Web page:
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Going Green(er) in Schools

March 17, 2011

By Jennifer Chaky

In preparation for Earth Day, some parents in the Montclair school district are working with the schools to organize Waste-Free Lunch Day extravaganzas. On certain days, parent volunteers will go to the school’s cafeterias and set up bins for dividing trash into recyclables, compostables, liquids, and true trash. The collection bins are then weighed and everyone gets to see how much waste is diverted from the incinerator when it’s properly separated.

In one of the schools of roughly 500 third through fifth graders where the Waste-Free Lunch Initiative was begun, the average weight of the garbage was 130 pounds per day. This number multiplied by 180 days of school would total 23,400 pounds of trash each year from this one school alone. After the Waste-Free Lunch Initiative was in effect for one year, the average total waste was dropped to 102 pounds. This reduction can be due to heightened awareness of the issue that led more parents to send kids to school with reusable containers. A breakdown of average daily waste after it was separated was:

  • 23 pounds of liquids that were dumped down a drain instead of hauled to an incinerator to burn
  • 4 lbs of cartons
  • 5 lbs of co-mingled recycling
  • 16 lbs of compost for the school garden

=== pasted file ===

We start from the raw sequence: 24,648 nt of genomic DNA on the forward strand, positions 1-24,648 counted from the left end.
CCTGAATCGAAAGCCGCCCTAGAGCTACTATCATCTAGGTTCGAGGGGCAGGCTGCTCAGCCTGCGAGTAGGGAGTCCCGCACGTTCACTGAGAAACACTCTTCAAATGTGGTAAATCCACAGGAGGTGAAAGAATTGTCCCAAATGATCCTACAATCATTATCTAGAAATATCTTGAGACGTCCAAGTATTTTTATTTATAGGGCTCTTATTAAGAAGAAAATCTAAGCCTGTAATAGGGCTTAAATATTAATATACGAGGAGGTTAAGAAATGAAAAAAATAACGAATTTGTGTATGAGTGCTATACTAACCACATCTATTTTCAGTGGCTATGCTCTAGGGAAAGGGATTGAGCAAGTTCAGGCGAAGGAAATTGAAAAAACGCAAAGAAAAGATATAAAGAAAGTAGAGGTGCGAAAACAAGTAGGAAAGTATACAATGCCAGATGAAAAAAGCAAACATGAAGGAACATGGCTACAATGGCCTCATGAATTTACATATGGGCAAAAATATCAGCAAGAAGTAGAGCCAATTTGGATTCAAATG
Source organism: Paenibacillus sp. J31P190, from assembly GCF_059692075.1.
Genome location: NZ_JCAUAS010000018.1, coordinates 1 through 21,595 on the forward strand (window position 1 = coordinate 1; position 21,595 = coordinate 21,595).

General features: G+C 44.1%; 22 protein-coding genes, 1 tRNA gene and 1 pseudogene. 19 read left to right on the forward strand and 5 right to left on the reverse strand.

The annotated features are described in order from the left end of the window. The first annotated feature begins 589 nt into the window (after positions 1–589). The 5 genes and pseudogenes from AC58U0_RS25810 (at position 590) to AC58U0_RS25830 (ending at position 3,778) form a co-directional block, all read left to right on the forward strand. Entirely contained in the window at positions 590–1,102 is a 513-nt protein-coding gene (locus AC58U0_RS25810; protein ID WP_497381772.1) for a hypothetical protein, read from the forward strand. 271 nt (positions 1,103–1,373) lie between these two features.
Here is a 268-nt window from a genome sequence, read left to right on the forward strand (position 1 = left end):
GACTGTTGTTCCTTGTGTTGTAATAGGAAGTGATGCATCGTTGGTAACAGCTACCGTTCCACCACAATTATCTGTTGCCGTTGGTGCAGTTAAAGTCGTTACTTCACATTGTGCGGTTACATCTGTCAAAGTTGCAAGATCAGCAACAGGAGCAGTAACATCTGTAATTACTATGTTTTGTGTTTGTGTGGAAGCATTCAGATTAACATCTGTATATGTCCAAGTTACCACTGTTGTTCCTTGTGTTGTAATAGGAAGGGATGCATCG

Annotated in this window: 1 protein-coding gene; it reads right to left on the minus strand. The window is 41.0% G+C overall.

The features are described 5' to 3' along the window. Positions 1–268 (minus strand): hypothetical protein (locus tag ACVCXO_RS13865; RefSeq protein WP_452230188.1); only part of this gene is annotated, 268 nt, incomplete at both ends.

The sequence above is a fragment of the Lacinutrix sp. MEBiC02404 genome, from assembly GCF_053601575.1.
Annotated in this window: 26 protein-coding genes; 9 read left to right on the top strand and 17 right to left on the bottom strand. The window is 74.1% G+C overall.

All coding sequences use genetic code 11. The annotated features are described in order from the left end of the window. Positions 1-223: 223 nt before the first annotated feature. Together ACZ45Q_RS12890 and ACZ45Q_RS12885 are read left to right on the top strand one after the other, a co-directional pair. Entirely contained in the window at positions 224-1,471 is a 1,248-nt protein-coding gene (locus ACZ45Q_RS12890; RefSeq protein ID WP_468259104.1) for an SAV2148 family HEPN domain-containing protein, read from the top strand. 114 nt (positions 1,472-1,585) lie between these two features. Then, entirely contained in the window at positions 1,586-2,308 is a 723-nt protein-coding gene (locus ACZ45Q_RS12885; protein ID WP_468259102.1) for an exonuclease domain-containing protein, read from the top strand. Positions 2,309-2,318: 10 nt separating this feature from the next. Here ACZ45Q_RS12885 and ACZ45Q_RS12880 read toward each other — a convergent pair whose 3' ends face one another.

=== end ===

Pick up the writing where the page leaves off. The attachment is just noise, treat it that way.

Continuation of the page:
• a total average of 54 pounds of true trash (cannot be recycled, drained, or composted) per day

That’s about a 50% decrease in the heavy, wet, stinky garbage that requires a lot of fuel to haul and burn. The majority of the waste came from the school-supplied lunch service, so clearly there’s still work to be done with food vendors, who need to be convinced to provide better disposable items or reusables such as metal trays and utensils instead of the massive amounts of Stryofoam and plastic that are sometimes supplied in school cafeterias. But in the meantime, parents are really starting to see the value, both to the planet, kid’s health, and their wallets, of sending their children to school with reusable containers for food and beverages.

Maybe you can plan a Waste-Free lunch initiative at your school? Or do you already? Tell us how it’s going!

Here are my three favorite waste-free lunch products:

Keep Leaf Baggie
Eco-lunchbox 3 in 1
Klean Kanteen Beverage Bottles

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